18 Movies in 6 Days: How to Survive a Film Festival

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What would it be like to spend all of your waking hours in the movie theater? To go from nine in the morning until past midnight, watching film after film?

It might strike you as boring, or lazy. But it's work (especially with a day job). Over the last six days, I've seen 18 films, and there are others I've talked to who have seen even more. Cinema almost seems like a way of life now, the place where all of the day and night are spent. It's lovely, in a way, a rare opportunity for days of solitary and pensive time.

But for the first time in a few days, I spent a solid day out of the theater yesterday, and experienced something akin to withdrawal. I noticed I wasn't as interactive as usual, the mind constantly preoccupied with films I'd seen (like Skeletons) or couldn't wait to see (Get Low). I caught myself more than a few times wondering, "I wonder if what that person just said would make a good line for a film?." It felt as if I was waking from a long dream, or really a series of dreams, where I imagined robots in love (Spike Jonze's short I'm Here), a first dates on Mars (Mars), and witnessed a surreal White Stripes concert in the Yukon Territory (The White Stripes Under Great Northern Lights). Space and time had been messed with in some delightful way, and I'm dreading a little the inevitable end of it all.

There's still much to write about these films and others, but as the festival wraps up I thought it might be good to list some tips that might come in handy for other festivalgoers in the future:

Don't be afraid to leave a film. Pick a seat in the aisle, and if the picture isn't worthwhile after a half hour or so, be ready to leave and try to make it to something else. There are some films that I gave 45 minutes to an hour to, and others I sat all the way through, but in retrospect nothing that I didn't like in the first 30 minutes ever got any better by the end.

If your festival is anything like SXSW, be prepared to spend some time in line. That means wearing comfortable shoes, always having a granola bar on your person, access to water, and the willingness to chat up your neighbors waiting with you. Many folks are here to network, and pretty much all of them love film, so the conversations are easy and mutually understood to be something to pass the time.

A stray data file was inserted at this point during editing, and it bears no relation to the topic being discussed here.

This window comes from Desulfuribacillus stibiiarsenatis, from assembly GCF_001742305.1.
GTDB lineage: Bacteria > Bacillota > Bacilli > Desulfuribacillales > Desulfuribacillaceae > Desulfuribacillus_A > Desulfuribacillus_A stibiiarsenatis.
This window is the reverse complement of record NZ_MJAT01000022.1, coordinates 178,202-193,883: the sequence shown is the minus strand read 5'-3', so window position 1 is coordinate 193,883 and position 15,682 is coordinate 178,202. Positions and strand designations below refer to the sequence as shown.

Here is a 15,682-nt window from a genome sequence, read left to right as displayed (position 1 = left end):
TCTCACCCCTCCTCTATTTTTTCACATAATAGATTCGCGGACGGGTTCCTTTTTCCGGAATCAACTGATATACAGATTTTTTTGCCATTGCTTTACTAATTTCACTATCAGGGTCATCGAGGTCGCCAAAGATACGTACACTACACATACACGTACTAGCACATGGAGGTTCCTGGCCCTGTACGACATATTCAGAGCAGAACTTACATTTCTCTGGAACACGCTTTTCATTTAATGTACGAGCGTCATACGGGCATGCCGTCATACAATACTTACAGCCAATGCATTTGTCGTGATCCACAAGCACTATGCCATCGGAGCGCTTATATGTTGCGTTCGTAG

Allow yourself an extra hour of time after the stated end time of each film. Pictures will inevitably (and, sadly here at SXSW Film, almost without exception) start late, sometimes half an hour late. Add in that you need to stay for the full end credits sequence and will want to be around for the post-film Q&A, and that movie that was supposed to get out at four could easily take until five.

Normally at the movies, decent food and beer are hard to come by—but Austin is blessed with a small local chain of theaters that believes in stadium seating, cup holders, a long list of drafts, and enjoyable fare, called The Alamo Drafthouse. They are a godsend (and a great place to see all varieties of films, 80s music sing-alongs, and offbeat pictures when the festival's over). My rule for the festival has been to see at least one film a day at one of the Alamo theaters, to make sure I can have a good sandwich and a beer. The lines tend to be longer as their theaters are smaller, but I've been rewarded several times with some surprising films I wouldn't have seen otherwise. And the Alamo, festival or not, strictly enforces its no cell-phone and no talking policy, and never allows anyone under the age of six. Right now they're having a contest to see who can get a celebrity at SXSW to do a no-talking promo for them, the winner gets free movies at the Alamo for a year:

Have a Plan B. Your panel with Quentin Tarantino and Eli Roth might have both of those star directors canceling at the last minute (which is exactly what happened last Saturday), or the lines might be so long that you won't get into a film. Like forcing myself to get to The Alamo each day, changes of plans have also resulted in seeing some films I otherwise wouldn't.

If you're a note-taker like I am you are going to spend a lot of time writing in the dark. I'm sure there's some good method out there, but I haven't discovered it. I just write in all caps and try and translate my notes later. I heard one person say that they wrote really big, one word per line, which might be worth trying out (but would require a much larger notebook than I'm accustomed to).

I'm sure there are some great ideas that we could crowd-source in the comments below. How do you write in the dark? What tricks have you learned for film festivals or moviegoing in general? Does your town have a unique theater(s) like the Alamo? Do you ever leave a movie and sneak into another theater instead? How do you deal with people talking in the theater? Let's get a conversation going.

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Terrence Henry

Terrence Henry is a freelance writer living in Austin, Texas. More

Terrence Henry is a freelance writer living in Austin, Texas. In January 2009, he and his wife embarked on a food tour of Argentina, Spain, Italy, England, Canada, and the United States. Some 13 months later he settled in Austin, where he is now learning the art of Texas barbecue and writing about food and film.
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